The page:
United States, 2006
U.S. Release Date:
R (Violence, Nudity, Sexual Situations)
Theatrical Aspect Ratio:
Rudy Youngblood, Dalia Hernandez, Jonathan Brewer, Morris Birdyellowhead, Raoul Trujillo, Rodolfo Palacios
Mel Gibson & Farhad Safinia
English subtitled Yucatec
With Apocalypto, Mel Gibson has proven it's possible to create a compelling action/adventure film in almost any setting. Gibson's theme (which is only partially developed), as revealed in an opening caption, is that all great civilizations fail when they begin to rot from the inside. Over the next 2 1/4 hours, he provides glimpses into the degeneracy of the Mayan society on the eve of its encounter with the Spanish conquistadores. However, Apocalypto is not a political tract or a dissertation about why the Mayan age came to an end. Instead, it's a high-octane adventure that concludes with one of the most intense extended chase sequences in recent movie history.
Apocalypto is not assigned a date, but since it concludes with an image of the arriving Spanish, one can assume the year is 1519. Jaguar Paw (Rudy Youngblood) is a young warrior living in a peaceful village where hunting and making babies appear to be the primary occupations. Jaguar Paw has gotten off to a good start: his wife, Seven (Dalia Hernandez), has given birth once and is pregnant with a second child. Still, Jaguar Paw has a distance to go to match the size of his father's family. Flint Sky (Morris Birdyellowhead) has ten children. The village's peace is shattered when a war party arrives from the center of Mayan civilization. The armed men torture, kill, rape, and maim. Jaguar Paw is able to lower his wife and son into a hole in the ground before he is captured and exposed to a forced march through the jungle. At the end of the journey lies the great temple and the prospect of being sacrificed to appease the Sun God.
Like two of Gibson's previous movies, Braveheart and The Passion of the Christ, Apocalypto doesn't avoid depictions of brutal, graphic violence. It is worth noting that some of the most heinous crimes, such as the rapes, occur off screen. Gibson makes it clear what's transpiring, but he doesn't feel the need to subject the audience to that. There's still plenty of blood and gore, including at least one instance in which the slitting of a throat is shown in unbroken detail. This is not a movie for the faint of heart.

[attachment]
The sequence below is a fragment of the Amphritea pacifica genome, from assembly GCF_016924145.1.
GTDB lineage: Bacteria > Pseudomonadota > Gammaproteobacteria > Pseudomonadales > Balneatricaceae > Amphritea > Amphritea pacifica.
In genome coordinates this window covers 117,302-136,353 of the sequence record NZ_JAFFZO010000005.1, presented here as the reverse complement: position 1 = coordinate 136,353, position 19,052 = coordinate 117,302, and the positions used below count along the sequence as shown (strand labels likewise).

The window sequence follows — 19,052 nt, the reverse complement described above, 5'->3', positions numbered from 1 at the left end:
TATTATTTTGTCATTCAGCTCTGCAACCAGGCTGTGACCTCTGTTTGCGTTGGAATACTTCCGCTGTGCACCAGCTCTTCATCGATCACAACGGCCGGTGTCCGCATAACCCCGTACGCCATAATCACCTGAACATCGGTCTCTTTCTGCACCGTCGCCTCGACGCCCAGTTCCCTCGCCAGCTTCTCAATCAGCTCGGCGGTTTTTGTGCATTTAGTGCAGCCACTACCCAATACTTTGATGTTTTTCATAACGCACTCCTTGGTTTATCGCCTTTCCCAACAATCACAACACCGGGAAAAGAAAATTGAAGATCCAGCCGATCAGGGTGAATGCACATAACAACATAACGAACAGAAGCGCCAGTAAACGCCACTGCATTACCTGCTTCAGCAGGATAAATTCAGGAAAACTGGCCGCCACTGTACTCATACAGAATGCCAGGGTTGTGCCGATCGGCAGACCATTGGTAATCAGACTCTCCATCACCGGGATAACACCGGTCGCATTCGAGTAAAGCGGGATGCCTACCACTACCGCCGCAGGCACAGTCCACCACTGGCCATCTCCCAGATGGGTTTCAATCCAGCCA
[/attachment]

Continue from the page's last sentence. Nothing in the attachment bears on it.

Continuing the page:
There are more similarities to Braveheart than The Passion of the Christ. (While in the comparison game, it would be unfair to ignore the Aussie post-apocalyptic chase movie Mad Max, in which Gibson starred before his Hollywood career ignited.) Although the plot of Apocalypto is considerably different than that of Gibson's Oscar-winning picture, the spirit is much the same. This movie is about heroism and overcoming odds. Aside from the aforementioned violence, the only thing Apocalypto has in common with The Passion of the Christ is that both are subtitled. Because of this, a cynic could argue that Gibson has made the most expensive art-house action movie of all time. Will enough people put aside their aversion of subtitles in order to make this profitable?
Apocalypto is divided into three sections, as is true of many movies (both traditional and non-traditional). The film begins slowly, allowing us to get to know a small group of characters. We are given a glimpse into village life before everything comes apart in one of the most uncompromisingly vicious sequences in any movie released this year. The second part of the film encompasses the forced march to the city, ending with the selling of women into slavery and the preparation of men for sacrifice. The final act is a long chase. Lasting nearly 45 minutes, it maintains a high level of tension and includes many of the expected obstacles from this sort of jungle adventure: waterfalls, quicksand, and hostile animal life. Some viewers may feel exhausted when the movie is over. Apocalypto's final third is an unrelieved adrenaline rush. Action fans will love it.
If all the movie represents is a lot of pretty scenery and well executed action sequences, there would be nothing distinguishing about Apocalypto. However - and here's where the Braveheart parallel is the strongest - Gibson succeeds in forging a strong bond between the audience and the protagonist. This is done quickly and economically. We are shown the love Jaguar Paw has for his wife and son and the lengths to which he will go to keep them safe. He is also depicted as resourceful and durable. On more than one occasion, I found myself thinking of him as the MacGyver of the jungle. To provide an effective balance, we are then introduced to a villain, Zero Wolf (Raoul Trujillo), who is as intelligent and dangerous as he is detestable. To up the ante, there's a second bad guy, Snake Ink (Rodolfo Palacios), who we probably want to see die even more than his boss, Zero Wolf. Snake Ink delights in torturing our hero when Zero Wolf isn't looking.
Apocalypto represents a forceful two-plus hours and it isn't for everyone. I appreciate that Gibson set this in a time and place we don't often see on screen. The cameras, operated by Dean Semler, make this long-dead world come alive. The setting makes the movie seem more exotic and less derivative, although those aspects don't lessen the excitement. Historians may quibble about the movie's accuracy, but Gibson isn't trying to make a documentary. The best thing I can say about Apocalypto is that, despite belonging to an overpopulated genre, it's unlike any other movie to reach theaters this year and, because it is as visual an experience as it is visceral, it is best seen on a large screen.